Visit independently or with this half day wine and pisco experience that includes a tour and tasting at Hacienda La Caravedo, plus Viñas Tacama (more on Peru’s original winery below) and hotel pickup and dropoff. Alternatively, this comprehensive wine and pisco route covers Hacienda La Caravedo, Tacama and a third winery.
2. Stay at a Spanish-style hacienda surrounded by pisco vineyards.
Upgrade to a truly immersive experience at Hacienda La Caravedo by checking-in to the 17th century pisco distillery’s namesake hotel. It’s located amidst the property’s bucolic vineyards and – as the name suggests – takes form as a luxurious, hacienda-style stay. Thirteen rooms at Hotel & Hacienda La Caravedo range from pool view to 3-bed bungalow to presidential suite. Expect elegant furnishings and in some, ornate chandeliers, chaise lounges, whirlpool bathtubs, kitchenettes and balconies or terraces.
A distillery tour and pisco tasting are included in your stay, as are complimentary bikes to tour the property’s picturesque grounds. Go for a dip in either of two swimming pools and don’t miss the traditional Caballo de Paso Peruano (Peruvian horse dance) held every afternoon. At on-site eatery Los Horcones, flavorful local dishes like carapulcra con sopa seca (Peruvian dried potato and pork stew with basil pasta) pair with outstanding pisco cocktails. Sipping a pisco sour here is a given, but also try the refreshing chilcano (pisco, ginger ale and dash of lemon) or aromatic capitán (pisco and sweet vermouth).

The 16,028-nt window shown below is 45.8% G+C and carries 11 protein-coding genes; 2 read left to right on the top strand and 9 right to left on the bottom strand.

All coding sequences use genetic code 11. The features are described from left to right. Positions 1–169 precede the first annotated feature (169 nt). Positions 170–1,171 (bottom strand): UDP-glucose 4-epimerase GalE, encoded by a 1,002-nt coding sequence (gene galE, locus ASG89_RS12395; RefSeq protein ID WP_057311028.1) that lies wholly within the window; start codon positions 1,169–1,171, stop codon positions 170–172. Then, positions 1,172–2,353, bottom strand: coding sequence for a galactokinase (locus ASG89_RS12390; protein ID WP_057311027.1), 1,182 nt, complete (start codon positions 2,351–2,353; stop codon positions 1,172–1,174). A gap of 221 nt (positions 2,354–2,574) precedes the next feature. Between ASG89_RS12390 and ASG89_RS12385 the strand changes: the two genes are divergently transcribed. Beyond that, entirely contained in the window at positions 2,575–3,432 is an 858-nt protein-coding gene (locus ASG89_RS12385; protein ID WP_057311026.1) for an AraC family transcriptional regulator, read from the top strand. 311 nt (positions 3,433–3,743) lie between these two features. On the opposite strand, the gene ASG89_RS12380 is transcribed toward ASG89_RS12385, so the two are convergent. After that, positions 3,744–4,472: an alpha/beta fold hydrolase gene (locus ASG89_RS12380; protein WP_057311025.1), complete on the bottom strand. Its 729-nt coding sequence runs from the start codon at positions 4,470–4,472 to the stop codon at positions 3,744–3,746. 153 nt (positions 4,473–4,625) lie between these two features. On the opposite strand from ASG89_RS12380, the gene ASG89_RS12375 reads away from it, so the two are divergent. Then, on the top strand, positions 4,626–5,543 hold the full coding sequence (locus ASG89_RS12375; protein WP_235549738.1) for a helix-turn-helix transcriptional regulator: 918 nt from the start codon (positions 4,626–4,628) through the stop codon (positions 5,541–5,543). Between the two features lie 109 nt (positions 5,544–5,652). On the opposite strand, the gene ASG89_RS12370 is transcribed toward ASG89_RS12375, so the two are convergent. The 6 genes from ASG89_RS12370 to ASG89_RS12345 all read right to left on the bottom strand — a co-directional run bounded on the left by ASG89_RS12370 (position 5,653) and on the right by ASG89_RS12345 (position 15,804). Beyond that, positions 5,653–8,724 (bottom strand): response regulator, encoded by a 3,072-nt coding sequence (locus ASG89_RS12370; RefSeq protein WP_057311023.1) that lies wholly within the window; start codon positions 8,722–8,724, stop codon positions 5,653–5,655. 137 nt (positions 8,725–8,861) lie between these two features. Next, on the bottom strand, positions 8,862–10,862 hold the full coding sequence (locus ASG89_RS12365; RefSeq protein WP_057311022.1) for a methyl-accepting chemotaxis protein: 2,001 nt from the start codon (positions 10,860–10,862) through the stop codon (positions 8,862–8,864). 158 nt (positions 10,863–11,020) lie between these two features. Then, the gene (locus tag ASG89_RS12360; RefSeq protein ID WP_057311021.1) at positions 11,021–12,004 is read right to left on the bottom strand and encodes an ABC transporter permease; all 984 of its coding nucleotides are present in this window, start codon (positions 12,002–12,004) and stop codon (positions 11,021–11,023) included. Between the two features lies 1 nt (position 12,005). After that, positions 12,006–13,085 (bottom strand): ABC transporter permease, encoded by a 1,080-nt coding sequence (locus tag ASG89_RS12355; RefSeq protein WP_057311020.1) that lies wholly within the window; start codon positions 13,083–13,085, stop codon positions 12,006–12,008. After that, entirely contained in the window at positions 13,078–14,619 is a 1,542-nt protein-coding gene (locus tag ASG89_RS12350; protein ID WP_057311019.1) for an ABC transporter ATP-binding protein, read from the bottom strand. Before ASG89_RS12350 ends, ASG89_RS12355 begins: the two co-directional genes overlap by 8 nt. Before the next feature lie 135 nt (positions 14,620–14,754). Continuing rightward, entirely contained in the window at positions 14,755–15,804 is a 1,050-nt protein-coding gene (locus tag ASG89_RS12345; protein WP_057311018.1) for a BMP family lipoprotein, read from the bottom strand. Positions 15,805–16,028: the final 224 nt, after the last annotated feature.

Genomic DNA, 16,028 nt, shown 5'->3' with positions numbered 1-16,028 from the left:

3. Taste Peruvian wine at the oldest vineyard in South America.
Given Peru is virtually synonymous with pisco, it should come as no surprise that the country’s wine scene has traditionally taken a back seat to the celebrated spirit. However a newfound push towards home-grown gastronomy – as heralded by a rising crop of star chefs purposefully pairing Peruvian wine with locally sourced menus – is finally giving the underdog category the recognition it deserves.
Oenophiles looking to tap into Peru’s blossoming wine culture should start at Viña Tacama: producer of red, white and sparkling wine (including its award-winning sauvignon blanc, malbec and carmenére), plus pisco. The storied vineyard and winery carries a cultivated legacy since 1540, when Spaniard Francisco de Caravantes planted the site’s – and the South American continent’s – first grape vines. In 1821 the property fell under ownership of Convent San Agustín, whose beautiful arches and bell tower remain today.
Viña Tacama offers a range of tour and tasting options starting at just S/. 26 (approx $7 USD), from the forty minute Hacienda Tour to the two hour Tacama Grand Tour. The latter combines a thorough look into the grape production process with a sommelier-led tasting of four wines, plus a tour of the property grounds and architecture. True wine buffs will want to opt for the Don Manuel Tour, a premium experience featuring a sommelier-led tasting and cheese pairing in the winery’s subterranean cellar. You can even linger longer with your favorite bottle at the excellent on-site restaurant, Tambo de Tacama.